By John McCracken
GREEN BAY – First, schools are closed and shift to virtual learning as a contagious virus spreads. Next, jobs are lost or pay is reduced. Finally, child care is closed and the future is suddenly cloudy.
This story is familiar for parents across the Green Bay Area Public School District, but for refugee parents, there is a language barrier when trying to get information from teachers or administrators.
“I don’t know if they’re learning and I’m sure most parents feel the same,” said Halima Adan, a Somalia refugee parent with children who attend GBAPS.
Adan said that this was during a recent focus group administered through Community Services Agency Inc. (COMSA), a Green Bay-based refugee and immigrant resource center.
Somali students of all grades face language barriers when it comes to relaying information to parents.
“COVID came and destroyed everything and for (students) to catch up on is next to impossible,” said Said Hassan, president and co-founder of COMSA.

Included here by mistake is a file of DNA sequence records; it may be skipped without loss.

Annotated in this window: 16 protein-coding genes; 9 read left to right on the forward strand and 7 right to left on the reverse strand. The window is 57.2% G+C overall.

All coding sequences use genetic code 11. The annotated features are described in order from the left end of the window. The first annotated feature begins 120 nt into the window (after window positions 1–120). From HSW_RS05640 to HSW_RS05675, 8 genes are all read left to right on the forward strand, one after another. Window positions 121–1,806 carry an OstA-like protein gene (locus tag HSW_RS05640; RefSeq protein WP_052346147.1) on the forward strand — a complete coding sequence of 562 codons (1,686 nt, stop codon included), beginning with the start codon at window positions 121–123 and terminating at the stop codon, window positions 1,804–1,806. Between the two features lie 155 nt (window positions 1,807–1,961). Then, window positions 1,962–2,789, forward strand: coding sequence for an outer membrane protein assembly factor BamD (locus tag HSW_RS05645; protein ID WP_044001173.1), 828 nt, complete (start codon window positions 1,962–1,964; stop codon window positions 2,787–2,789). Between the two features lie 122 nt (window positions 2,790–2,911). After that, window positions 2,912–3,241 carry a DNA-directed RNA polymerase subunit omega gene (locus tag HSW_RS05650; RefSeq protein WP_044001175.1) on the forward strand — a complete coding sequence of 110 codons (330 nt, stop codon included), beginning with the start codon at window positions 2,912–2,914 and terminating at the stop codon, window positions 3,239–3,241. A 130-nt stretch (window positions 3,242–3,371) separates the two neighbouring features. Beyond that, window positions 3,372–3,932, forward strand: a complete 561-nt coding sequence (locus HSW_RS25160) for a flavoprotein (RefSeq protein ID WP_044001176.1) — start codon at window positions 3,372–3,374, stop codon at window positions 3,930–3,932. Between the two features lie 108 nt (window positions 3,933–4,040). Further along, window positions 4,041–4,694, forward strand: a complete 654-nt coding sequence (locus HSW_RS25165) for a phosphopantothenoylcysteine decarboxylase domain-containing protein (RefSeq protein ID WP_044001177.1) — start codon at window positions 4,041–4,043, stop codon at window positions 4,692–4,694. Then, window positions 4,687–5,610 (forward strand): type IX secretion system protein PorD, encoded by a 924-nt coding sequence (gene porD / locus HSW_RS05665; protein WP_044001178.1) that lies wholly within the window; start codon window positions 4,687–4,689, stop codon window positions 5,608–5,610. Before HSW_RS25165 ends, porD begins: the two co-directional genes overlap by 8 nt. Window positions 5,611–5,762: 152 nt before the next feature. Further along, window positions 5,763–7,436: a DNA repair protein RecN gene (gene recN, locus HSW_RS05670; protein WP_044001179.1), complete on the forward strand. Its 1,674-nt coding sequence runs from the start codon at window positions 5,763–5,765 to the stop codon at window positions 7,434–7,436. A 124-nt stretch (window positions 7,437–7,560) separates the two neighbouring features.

There are about 400 Somalia students in grades 3K-12 in the district.
Hassan said 90 percent of the parents COMSA has talked with through focus groups didn’t go to school themselves.
In a recent focus group with parents and COMSA staff, parents expressed frustration with language and technology barriers, children falling behind in classes, attention and attendance issues.
Parents have relied on COMSA’s after school sessions to connect students with tutors and parents with translators.
“The district is fortunate to have a Somali parent engagement coordinator, four Somali professionals that work in the schools and ESL teachers to troubleshoot communication problems with students,” said Julie Seefeldt, GBAPS’s director of English learner programs.
Seefeldt said there has been an increase in teachers and parents using a virtual third-party translation service across the district.
At a recent school board meeting, GBAPS authorized face-to-face meetings for small groups to meet with students who were struggling.
“There is a problem with motivation and engagement with all students,” said Seefeldt.
In late January, 44 Somali middle and high school students will be among those allowed to meet in small groups to try and get back on track with teachers and ESL staff.
“Students who are learning English feel more comfortable to participate and ask questions with small group instruction,” Seefeldt said.
In 2019 there were 480 refugees resettled in the dairy state, a sharp drop compared to the 2016 high of 1,877 according to the U.S. State Department Refugee Processing Center.
Hassan estimates there are between 3,500 and 4,000 individuals with a refugee status living in Green Bay, and Somali refugees make up the majority.